Wednesday, September 16, 2015

Getting an Evaluation for Autism Spectrum Disorder

Deciding that your child might need an evaluation for Autism Spectrum Disorder (ASD) is usually the culmination of a 3 step process.

STEP 1: THERE IS A CONCERN. A parent, family member, caregiver, teacher, speech-language pathologist, therapist, or pediatrician may be concerned that a child shows signs of developmental difference or delay. Sometimes parents have filled out a screening questionnaire that indicates a concern. Maybe a therapist, teacher, or doctor talks to a parent, or a parent expresses a concern to a healthcare professional or directly to an education agency.  If an individual expresses a concern to you, it is a good idea to contact your child’s pediatrician. The pediatrician may want you to complete a screening questionnaire or may want to observe your child. If a screening questionnaire and/or brief observation indicates there might be risk of delay or developmental differences, a referral for an in-depth evaluation is made. Even if screening questionnaires are not used, referrals might be made if a concern is expressed.

Screening Tools:
  • M-CHAT – Modified Checklist for Autism in Toddlers
  • Infant Toddler Checklist
  • SRS-2 – Social Responsiveness Scale
  • SCQ – Social Communication Questionnaire
  • ASRS – Autism Spectrum Rating Scale
  • Ages and Stages (of Child Development)
  • Denver (Developmental Screening Test)
  • SORF – Systematic Observation of Red Flags
STEP 2: REFERRAL. Parents, healthcare professionals, or therapists contact someone who is qualified to do an evaluation of development to make an appointment for an evaluation. The referral might be made to an early intervention agency or school district, a developmental pediatrician, a psychologist, a psychiatrist, or possibly a pediatric neurologist. Additional referrals may also be made to other professionals, such as audiologists, speech-language pathologists, physical therapists, and/or occupational therapists to evaluate other areas of development. Evaluations through early intervention and school districts happen relatively quickly. Sometimes the wait for a developmental pediatrician can be much longer. Parents should pursue both kinds of evaluations – educational and medical – at the same time. This is because children must be evaluated through the education system in order to receive educational services, and educational services can begin without a medical diagnosis.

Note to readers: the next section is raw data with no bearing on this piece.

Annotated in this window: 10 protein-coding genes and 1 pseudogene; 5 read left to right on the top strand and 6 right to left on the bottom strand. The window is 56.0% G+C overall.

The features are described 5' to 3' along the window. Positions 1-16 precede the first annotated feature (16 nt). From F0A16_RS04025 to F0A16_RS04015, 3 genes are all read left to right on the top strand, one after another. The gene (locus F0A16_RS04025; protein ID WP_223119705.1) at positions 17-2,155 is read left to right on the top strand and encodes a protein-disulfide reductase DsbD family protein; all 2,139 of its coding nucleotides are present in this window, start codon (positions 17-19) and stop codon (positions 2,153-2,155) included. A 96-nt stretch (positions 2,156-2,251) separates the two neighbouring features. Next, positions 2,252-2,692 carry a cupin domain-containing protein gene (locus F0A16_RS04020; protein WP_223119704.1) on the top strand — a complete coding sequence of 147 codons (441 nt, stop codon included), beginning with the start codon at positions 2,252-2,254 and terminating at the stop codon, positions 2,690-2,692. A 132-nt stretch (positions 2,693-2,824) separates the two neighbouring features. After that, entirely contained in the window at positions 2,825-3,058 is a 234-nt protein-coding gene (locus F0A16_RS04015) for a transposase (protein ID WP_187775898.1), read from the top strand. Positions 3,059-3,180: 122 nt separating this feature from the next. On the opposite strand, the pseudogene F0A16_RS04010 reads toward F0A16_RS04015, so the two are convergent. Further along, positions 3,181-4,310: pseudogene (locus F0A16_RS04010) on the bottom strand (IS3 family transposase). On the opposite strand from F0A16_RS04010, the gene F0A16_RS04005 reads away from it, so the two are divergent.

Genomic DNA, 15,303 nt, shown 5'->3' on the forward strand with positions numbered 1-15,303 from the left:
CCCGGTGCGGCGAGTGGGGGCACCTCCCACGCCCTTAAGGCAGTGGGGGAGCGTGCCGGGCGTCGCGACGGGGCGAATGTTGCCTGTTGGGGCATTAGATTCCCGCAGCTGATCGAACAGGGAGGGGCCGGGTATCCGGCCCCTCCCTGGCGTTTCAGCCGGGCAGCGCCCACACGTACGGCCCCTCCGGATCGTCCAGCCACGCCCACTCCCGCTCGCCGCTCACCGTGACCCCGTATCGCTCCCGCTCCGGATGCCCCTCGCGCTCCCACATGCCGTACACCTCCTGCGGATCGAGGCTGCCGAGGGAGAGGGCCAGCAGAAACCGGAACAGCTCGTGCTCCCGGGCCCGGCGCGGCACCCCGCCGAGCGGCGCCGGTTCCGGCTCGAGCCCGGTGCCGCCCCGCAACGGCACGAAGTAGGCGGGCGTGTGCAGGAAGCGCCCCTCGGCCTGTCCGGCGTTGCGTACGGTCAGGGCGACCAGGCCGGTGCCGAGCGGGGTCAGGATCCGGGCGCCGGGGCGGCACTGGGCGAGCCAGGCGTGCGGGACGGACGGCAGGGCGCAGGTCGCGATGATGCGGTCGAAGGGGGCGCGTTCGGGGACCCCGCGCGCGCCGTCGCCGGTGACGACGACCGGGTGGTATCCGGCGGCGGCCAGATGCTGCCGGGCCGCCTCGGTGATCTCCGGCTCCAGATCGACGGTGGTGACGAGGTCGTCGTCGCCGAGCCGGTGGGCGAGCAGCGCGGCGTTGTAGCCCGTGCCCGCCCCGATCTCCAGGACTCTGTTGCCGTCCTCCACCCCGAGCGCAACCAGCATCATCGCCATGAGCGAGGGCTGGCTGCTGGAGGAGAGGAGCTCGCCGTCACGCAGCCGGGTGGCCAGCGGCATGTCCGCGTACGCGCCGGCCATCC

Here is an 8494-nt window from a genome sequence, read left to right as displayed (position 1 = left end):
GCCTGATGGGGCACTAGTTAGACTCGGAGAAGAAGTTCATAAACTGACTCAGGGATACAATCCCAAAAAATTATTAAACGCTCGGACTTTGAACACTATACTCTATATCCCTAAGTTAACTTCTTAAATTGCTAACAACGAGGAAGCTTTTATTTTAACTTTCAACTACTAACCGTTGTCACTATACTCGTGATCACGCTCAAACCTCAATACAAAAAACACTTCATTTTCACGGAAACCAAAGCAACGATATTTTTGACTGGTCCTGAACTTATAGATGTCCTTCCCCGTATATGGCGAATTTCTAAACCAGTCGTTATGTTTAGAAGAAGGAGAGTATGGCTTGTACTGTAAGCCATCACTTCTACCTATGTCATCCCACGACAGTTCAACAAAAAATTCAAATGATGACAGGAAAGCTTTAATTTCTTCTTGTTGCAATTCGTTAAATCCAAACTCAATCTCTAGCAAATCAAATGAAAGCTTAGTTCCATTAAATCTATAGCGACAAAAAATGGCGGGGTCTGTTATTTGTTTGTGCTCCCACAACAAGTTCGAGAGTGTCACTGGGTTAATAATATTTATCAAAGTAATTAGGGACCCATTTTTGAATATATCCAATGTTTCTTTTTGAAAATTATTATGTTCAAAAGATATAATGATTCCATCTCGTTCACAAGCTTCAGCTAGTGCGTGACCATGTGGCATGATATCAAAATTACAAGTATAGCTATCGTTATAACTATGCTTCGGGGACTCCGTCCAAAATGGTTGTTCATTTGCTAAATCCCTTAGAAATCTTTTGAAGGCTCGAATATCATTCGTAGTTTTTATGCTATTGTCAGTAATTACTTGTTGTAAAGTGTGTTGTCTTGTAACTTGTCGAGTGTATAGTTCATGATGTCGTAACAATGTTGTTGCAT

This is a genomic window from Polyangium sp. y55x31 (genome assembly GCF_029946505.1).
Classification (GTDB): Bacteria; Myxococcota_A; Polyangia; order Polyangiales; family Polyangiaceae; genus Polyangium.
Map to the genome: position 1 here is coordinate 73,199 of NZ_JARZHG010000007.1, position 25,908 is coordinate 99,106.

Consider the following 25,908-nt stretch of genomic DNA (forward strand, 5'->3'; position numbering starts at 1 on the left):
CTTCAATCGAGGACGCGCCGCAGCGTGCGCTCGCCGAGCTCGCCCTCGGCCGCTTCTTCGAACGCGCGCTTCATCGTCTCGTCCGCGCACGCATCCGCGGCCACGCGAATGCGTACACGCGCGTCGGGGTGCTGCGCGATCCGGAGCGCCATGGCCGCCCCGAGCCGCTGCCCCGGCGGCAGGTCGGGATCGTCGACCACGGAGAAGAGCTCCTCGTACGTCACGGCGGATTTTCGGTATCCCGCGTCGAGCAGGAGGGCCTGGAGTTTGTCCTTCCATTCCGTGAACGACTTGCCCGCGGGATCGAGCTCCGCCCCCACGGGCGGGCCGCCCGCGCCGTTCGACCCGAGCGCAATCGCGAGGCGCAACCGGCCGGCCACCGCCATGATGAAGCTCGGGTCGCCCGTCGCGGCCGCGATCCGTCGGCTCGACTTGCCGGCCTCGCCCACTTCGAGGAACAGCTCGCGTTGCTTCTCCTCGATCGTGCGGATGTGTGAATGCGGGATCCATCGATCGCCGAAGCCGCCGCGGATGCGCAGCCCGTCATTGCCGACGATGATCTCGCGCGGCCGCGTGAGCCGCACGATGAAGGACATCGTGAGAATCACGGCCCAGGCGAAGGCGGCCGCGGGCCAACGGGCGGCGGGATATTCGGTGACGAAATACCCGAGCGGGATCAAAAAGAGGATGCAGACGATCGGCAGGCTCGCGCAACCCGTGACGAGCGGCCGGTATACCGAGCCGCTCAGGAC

STEP 3: THE EVALUATION AND RECOMMENDATIONS. There are two core elements that are necessary: (1) parent interview to gather information about the child’s birth, medical, and developmental history; and (2) clinical observation of the child’s behavior – preferably using standardized measures. Based on the information provided by a parent, the observations of the child, and the examiner’s clinical judgment, a diagnosis, if any, will be provided, along with recommendations for intervention.

Parent interviews might be done on paper, in person, or over the phone. An evaluation might take place in a home, a healthcare clinic, a medical office, a school, an early intervention center, or in a psychologist’s office. There may be more than one evaluator, who will usually meet as a team to make a diagnosis and/or recommendations for services, if needed. In-person observations are primarily play-based and are made up of various activities geared toward a child’s developmental level. Evaluators play and talk with the child and ask him or her to do simple tasks as part of the evaluation. For very young children, parents typically stay with their child throughout the evaluation.

Many of the developmental tests follow a progression of skills and include some items that the child will not be able to do. It is important to remember that this is the way development levels are determined, and all children eventually encounter activities that they do not know how to do as they go through an evaluation. At the end of the evaluation, or perhaps a week or so later, the clinician or the team will meet with the parents to discuss diagnostic impressions and recommendations for interventions and services to help the child make developmental progress. A report will be given or mailed to the parents with the full results of the evaluation and written recommendations.